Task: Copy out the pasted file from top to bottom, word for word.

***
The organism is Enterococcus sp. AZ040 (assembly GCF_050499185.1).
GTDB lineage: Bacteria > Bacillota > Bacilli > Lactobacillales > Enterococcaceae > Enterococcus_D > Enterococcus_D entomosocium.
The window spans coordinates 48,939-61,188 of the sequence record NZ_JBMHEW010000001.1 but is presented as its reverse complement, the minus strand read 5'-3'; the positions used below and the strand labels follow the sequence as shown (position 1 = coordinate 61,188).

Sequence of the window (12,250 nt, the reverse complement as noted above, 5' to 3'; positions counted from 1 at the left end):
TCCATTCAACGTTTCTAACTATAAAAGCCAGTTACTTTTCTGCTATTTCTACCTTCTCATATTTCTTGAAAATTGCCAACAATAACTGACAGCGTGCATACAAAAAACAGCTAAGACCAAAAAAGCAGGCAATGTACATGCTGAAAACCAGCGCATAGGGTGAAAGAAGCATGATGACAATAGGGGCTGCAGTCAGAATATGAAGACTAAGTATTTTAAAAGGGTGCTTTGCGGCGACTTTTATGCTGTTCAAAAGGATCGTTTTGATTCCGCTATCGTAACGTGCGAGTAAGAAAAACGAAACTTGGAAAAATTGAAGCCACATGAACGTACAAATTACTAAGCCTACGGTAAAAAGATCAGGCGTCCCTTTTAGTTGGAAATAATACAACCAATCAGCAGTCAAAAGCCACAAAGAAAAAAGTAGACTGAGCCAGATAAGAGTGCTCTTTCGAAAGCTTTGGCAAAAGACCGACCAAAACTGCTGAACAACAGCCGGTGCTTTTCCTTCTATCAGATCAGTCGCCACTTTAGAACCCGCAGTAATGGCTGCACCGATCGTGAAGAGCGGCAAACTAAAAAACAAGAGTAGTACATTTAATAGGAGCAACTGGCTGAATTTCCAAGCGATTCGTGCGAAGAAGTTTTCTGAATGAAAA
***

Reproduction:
The organism is Enterococcus sp. AZ040 (assembly GCF_050499185.1).
GTDB lineage: Bacteria > Bacillota > Bacilli > Lactobacillales > Enterococcaceae > Enterococcus_D > Enterococcus_D entomosocium.
The window spans coordinates 48,939-61,188 of the sequence record NZ_JBMHEW010000001.1 but is presented as its reverse complement, the minus strand read 5'-3'; the positions used below and the strand labels follow the sequence as shown (position 1 = coordinate 61,188).

Sequence of the window (12,250 nt, the reverse complement as noted above, 5' to 3'; positions counted from 1 at the left end):
TCCATTCAACGTTTCTAACTATAAAAGCCAGTTACTTTTCTGCTATTTCTACCTTCTCATATTTCTTGAAAATTGCCAACAATAACTGACAGCGTGCATACAAAAAACAGCTAAGACCAAAAAAGCAGGCAATGTACATGCTGAAAACCAGCGCATAGGGTGAAAGAAGCATGATGACAATAGGGGCTGCAGTCAGAATATGAAGACTAAGTATTTTAAAAGGGTGCTTTGCGGCGACTTTTATGCTGTTCAAAAGGATCGTTTTGATTCCGCTATCGTAACGTGCGAGTAAGAAAAACGAAACTTGGAAAAATTGAAGCCACATGAACGTACAAATTACTAAGCCTACGGTAAAAAGATCAGGCGTCCCTTTTAGTTGGAAATAATACAACCAATCAGCAGTCAAAAGCCACAAAGAAAAAAGTAGACTGAGCCAGATAAGAGTGCTCTTTCGAAAGCTTTGGCAAAAGACCGACCAAAACTGCTGAACAACAGCCGGTGCTTTTCCTTCTATCAGATCAGTCGCCACTTTAGAACCCGCAGTAATGGCTGCACCGATCGTGAAGAGCGGCAAACTAAAAAACAAGAGTAGTACATTTAATAGGAGCAACTGGCTGAATTTCCAAGCGATTCGTGCGAAGAAGTTTTCTGAATGAAAA